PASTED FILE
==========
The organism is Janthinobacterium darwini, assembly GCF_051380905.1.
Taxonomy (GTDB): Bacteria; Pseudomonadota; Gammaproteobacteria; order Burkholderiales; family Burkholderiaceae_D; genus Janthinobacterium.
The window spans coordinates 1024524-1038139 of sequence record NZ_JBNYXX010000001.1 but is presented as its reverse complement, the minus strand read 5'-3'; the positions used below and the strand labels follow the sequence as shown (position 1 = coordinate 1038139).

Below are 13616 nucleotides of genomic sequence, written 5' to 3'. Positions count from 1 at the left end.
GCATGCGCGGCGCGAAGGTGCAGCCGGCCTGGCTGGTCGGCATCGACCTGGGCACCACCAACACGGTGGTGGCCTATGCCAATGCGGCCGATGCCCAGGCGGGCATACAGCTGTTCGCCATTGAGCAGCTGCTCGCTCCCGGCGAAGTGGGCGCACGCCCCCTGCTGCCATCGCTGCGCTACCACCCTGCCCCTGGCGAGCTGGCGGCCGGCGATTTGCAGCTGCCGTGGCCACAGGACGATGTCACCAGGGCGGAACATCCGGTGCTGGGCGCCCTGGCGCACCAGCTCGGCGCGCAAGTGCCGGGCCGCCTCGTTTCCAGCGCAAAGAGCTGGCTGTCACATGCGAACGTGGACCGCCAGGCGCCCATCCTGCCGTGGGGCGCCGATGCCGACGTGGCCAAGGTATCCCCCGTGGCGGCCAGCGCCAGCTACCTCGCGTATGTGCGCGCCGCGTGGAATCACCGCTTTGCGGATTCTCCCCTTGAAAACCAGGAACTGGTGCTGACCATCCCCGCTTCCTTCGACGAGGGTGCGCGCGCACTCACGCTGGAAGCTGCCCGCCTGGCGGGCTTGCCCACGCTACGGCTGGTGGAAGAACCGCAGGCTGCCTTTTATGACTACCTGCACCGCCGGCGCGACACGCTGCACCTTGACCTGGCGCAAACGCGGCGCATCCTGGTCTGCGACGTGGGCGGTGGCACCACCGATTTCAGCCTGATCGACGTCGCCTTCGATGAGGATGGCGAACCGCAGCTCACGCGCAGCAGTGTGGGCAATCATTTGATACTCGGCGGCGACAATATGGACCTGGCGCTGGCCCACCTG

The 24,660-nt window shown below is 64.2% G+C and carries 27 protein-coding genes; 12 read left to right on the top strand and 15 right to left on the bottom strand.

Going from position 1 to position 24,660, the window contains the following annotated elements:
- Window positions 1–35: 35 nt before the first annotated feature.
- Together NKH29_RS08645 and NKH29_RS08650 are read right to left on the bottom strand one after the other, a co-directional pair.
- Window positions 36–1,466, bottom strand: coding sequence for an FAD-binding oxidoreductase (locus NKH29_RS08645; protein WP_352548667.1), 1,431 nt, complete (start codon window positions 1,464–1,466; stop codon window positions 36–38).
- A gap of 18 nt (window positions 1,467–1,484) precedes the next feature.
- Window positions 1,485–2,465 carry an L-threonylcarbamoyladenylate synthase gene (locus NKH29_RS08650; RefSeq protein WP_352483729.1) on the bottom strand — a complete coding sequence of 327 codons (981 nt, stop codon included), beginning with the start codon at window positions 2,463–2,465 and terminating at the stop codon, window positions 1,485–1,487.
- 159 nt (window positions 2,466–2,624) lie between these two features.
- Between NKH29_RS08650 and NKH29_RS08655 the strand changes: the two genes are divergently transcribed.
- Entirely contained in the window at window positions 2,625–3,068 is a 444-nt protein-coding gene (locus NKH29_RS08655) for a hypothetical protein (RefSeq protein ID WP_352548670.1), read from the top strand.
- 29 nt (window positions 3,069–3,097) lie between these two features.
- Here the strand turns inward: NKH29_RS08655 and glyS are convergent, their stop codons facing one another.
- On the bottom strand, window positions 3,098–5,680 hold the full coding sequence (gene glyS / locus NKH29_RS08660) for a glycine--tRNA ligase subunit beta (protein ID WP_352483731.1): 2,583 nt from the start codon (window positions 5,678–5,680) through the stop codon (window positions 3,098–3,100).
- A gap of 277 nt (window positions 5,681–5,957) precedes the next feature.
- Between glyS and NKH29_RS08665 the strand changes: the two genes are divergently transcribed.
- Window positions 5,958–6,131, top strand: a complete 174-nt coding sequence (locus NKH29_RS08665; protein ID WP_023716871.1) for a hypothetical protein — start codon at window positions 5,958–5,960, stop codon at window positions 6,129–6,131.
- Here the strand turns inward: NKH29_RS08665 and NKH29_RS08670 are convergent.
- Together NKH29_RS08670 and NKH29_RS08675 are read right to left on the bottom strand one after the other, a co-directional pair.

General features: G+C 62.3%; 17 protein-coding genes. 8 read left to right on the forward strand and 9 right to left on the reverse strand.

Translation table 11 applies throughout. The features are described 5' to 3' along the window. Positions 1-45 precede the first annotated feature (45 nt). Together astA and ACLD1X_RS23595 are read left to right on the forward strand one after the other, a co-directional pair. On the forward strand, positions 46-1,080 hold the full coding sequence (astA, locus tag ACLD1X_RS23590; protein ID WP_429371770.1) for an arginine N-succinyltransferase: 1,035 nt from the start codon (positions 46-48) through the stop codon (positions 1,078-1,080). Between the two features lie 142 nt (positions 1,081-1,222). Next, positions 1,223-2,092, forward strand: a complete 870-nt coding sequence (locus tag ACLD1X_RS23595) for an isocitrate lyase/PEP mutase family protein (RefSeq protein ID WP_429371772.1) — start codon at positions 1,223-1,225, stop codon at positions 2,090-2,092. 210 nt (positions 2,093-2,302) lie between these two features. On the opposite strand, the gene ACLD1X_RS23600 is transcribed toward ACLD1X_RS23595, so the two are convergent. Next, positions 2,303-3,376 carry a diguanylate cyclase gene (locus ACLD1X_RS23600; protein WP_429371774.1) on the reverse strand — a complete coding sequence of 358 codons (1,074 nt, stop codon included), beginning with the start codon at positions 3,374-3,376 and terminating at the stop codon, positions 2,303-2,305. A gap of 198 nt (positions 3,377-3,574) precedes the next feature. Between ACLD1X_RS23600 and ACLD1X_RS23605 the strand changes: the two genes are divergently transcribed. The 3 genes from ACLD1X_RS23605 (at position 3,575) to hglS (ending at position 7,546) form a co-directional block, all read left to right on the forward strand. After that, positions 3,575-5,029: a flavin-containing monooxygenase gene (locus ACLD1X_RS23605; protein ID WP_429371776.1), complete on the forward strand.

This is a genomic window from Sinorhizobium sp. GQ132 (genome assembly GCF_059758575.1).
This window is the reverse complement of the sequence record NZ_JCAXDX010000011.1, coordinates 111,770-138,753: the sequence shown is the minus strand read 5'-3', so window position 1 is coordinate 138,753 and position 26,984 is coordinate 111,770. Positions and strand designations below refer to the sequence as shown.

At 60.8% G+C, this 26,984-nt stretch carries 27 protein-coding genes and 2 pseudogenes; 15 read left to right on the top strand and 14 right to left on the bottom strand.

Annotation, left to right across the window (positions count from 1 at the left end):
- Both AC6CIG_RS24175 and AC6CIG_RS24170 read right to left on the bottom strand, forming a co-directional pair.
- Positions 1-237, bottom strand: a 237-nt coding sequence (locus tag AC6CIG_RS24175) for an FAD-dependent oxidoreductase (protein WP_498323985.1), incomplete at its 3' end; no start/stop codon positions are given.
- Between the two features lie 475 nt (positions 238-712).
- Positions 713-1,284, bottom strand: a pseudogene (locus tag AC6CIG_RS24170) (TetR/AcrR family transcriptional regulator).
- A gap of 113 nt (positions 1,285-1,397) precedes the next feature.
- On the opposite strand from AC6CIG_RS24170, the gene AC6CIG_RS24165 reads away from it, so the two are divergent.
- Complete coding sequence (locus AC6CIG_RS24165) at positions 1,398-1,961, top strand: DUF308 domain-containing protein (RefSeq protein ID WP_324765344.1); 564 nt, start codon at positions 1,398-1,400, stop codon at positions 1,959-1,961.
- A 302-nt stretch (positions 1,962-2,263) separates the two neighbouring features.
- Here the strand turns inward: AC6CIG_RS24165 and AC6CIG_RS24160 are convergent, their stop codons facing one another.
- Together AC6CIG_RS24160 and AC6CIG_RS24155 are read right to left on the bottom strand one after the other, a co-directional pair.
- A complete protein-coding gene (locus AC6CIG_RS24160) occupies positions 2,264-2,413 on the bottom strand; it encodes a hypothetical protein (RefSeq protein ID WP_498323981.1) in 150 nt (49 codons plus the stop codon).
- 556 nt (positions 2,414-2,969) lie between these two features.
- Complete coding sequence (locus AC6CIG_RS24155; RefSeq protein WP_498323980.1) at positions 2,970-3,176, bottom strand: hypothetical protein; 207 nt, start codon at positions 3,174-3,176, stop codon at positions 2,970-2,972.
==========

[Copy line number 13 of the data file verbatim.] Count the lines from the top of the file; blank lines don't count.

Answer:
- 159 nt (window positions 2,466–2,624) lie between these two features.